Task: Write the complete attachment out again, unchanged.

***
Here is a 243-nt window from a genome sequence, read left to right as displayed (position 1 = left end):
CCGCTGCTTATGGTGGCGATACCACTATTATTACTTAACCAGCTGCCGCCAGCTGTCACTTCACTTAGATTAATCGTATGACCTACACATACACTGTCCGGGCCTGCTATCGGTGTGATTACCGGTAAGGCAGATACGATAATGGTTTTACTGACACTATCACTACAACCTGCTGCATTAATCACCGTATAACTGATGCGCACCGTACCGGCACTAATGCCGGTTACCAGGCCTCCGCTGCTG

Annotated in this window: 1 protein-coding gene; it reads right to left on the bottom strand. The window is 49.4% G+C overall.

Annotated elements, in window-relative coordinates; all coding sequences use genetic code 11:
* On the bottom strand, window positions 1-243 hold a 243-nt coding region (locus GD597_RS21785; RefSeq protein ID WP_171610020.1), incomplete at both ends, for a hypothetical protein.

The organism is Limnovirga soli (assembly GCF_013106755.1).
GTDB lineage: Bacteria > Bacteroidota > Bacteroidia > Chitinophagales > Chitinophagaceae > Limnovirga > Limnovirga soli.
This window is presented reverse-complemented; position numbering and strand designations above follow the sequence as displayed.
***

Here is a 243-nt window from a genome sequence, read left to right as displayed (position 1 = left end):
CCGCTGCTTATGGTGGCGATACCACTATTATTACTTAACCAGCTGCCGCCAGCTGTCACTTCACTTAGATTAATCGTATGACCTACACATACACTGTCCGGGCCTGCTATCGGTGTGATTACCGGTAAGGCAGATACGATAATGGTTTTACTGACACTATCACTACAACCTGCTGCATTAATCACCGTATAACTGATGCGCACCGTACCGGCACTAATGCCGGTTACCAGGCCTCCGCTGCTG

Annotated in this window: 1 protein-coding gene; it reads right to left on the bottom strand. The window is 49.4% G+C overall.

Annotated elements, in window-relative coordinates; all coding sequences use genetic code 11:
* On the bottom strand, window positions 1-243 hold a 243-nt coding region (locus GD597_RS21785; RefSeq protein ID WP_171610020.1), incomplete at both ends, for a hypothetical protein.

The organism is Limnovirga soli (assembly GCF_013106755.1).
GTDB lineage: Bacteria > Bacteroidota > Bacteroidia > Chitinophagales > Chitinophagaceae > Limnovirga > Limnovirga soli.
This window is presented reverse-complemented; position numbering and strand designations above follow the sequence as displayed.